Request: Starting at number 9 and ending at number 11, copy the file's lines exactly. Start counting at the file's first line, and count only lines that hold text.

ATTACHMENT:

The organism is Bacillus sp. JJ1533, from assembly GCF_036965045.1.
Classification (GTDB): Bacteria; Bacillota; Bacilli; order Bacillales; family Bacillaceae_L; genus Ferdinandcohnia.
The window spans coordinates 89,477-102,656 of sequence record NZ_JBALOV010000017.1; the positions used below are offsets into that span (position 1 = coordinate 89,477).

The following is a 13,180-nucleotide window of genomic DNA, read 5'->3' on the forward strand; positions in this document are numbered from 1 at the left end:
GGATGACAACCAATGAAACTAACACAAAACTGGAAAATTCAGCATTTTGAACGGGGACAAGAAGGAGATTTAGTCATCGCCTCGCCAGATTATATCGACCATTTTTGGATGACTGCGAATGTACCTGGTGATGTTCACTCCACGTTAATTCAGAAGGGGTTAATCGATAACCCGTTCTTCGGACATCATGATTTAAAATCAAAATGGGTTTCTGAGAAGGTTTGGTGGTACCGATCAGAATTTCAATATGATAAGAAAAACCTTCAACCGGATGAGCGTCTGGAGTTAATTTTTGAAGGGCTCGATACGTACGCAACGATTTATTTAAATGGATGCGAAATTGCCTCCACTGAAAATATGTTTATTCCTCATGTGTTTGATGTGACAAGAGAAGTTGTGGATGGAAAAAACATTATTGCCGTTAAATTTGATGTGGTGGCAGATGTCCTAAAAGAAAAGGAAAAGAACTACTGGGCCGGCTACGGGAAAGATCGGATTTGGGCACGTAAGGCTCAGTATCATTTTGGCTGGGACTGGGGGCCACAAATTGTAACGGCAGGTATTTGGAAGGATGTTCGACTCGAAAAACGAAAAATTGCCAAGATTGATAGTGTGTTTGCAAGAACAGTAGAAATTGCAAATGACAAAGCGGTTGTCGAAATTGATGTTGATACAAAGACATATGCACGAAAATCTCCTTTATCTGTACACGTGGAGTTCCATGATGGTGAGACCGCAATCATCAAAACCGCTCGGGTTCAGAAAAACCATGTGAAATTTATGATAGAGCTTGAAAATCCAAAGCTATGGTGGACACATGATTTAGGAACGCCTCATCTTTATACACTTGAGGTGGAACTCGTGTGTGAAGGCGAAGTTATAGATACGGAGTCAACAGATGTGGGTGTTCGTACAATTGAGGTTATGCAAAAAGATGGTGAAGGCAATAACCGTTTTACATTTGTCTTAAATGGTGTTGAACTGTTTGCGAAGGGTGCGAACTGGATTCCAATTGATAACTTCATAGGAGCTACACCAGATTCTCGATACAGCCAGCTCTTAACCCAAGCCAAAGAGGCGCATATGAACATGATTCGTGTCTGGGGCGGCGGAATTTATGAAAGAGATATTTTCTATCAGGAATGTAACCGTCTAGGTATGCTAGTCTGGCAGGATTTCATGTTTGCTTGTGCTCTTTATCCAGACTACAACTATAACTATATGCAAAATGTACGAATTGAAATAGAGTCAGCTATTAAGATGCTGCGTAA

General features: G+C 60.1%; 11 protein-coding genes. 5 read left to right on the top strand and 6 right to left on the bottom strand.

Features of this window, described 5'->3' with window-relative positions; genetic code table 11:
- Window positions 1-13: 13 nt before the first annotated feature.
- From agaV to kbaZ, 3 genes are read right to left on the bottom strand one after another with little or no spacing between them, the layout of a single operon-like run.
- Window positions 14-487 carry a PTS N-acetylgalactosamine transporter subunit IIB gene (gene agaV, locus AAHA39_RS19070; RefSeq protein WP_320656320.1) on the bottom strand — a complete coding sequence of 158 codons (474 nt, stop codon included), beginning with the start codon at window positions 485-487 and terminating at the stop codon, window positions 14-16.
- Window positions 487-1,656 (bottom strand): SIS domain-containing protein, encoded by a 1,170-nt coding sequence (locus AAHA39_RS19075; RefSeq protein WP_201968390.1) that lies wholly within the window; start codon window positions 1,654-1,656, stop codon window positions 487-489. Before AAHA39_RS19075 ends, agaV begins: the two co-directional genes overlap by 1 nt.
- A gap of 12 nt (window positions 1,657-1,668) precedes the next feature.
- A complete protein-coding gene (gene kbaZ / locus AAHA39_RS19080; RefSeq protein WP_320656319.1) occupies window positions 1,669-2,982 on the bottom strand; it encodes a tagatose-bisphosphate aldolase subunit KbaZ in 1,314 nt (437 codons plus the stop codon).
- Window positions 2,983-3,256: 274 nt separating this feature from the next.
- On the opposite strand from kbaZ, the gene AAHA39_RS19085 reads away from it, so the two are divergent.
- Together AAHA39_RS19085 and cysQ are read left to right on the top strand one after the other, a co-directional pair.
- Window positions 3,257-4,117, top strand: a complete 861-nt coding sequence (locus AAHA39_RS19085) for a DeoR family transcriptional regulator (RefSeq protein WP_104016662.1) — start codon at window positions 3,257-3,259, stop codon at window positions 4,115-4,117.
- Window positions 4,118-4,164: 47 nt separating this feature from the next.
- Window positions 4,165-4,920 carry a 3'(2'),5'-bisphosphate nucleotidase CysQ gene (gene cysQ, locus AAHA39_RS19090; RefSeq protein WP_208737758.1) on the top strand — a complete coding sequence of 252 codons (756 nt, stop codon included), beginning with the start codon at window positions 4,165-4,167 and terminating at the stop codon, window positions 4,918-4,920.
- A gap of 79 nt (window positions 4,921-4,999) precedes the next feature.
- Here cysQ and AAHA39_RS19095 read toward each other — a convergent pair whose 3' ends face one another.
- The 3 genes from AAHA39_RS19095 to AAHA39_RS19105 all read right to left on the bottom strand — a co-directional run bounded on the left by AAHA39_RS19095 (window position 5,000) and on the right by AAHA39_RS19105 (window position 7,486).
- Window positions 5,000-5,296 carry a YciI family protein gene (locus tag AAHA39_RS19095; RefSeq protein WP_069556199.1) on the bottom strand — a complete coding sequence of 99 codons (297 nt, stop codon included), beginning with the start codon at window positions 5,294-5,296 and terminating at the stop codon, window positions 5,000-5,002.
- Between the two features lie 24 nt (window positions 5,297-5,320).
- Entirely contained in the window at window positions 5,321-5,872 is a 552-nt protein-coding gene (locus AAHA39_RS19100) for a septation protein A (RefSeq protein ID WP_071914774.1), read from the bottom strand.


- From agaV to kbaZ, 3 genes are read right to left on the bottom strand one after another with little or no spacing between them, the layout of a single operon-like run.
- Window positions 14-487 carry a PTS N-acetylgalactosamine transporter subunit IIB gene (gene agaV, locus AAHA39_RS19070; RefSeq protein WP_320656320.1) on the bottom strand — a complete coding sequence of 158 codons (474 nt, stop codon included), beginning with the start codon at window positions 485-487 and terminating at the stop codon, window positions 14-16.
- Window positions 487-1,656 (bottom strand): SIS domain-containing protein, encoded by a 1,170-nt coding sequence (locus AAHA39_RS19075; RefSeq protein WP_201968390.1) that lies wholly within the window; start codon window positions 1,654-1,656, stop codon window positions 487-489. Before AAHA39_RS19075 ends, agaV begins: the two co-directional genes overlap by 1 nt.